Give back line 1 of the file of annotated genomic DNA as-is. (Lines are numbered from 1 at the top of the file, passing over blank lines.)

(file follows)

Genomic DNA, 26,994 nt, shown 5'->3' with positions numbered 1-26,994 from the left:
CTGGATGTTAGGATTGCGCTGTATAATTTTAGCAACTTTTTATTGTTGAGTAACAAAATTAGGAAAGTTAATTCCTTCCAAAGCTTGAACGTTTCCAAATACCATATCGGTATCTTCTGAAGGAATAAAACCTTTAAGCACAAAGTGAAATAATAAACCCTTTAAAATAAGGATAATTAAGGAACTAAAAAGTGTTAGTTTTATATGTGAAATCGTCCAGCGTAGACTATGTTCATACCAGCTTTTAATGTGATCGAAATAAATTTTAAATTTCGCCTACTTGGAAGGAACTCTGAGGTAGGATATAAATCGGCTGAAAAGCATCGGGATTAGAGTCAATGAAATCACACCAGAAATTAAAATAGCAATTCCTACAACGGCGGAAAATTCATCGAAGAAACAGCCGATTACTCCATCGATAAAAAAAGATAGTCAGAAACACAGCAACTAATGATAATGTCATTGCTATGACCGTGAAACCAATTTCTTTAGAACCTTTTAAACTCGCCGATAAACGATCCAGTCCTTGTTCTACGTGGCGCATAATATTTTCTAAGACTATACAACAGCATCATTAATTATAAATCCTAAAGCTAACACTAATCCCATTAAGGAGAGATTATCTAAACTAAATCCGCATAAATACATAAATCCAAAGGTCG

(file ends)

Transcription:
Genomic DNA, 26,994 nt, shown 5'->3' with positions numbered 1-26,994 from the left: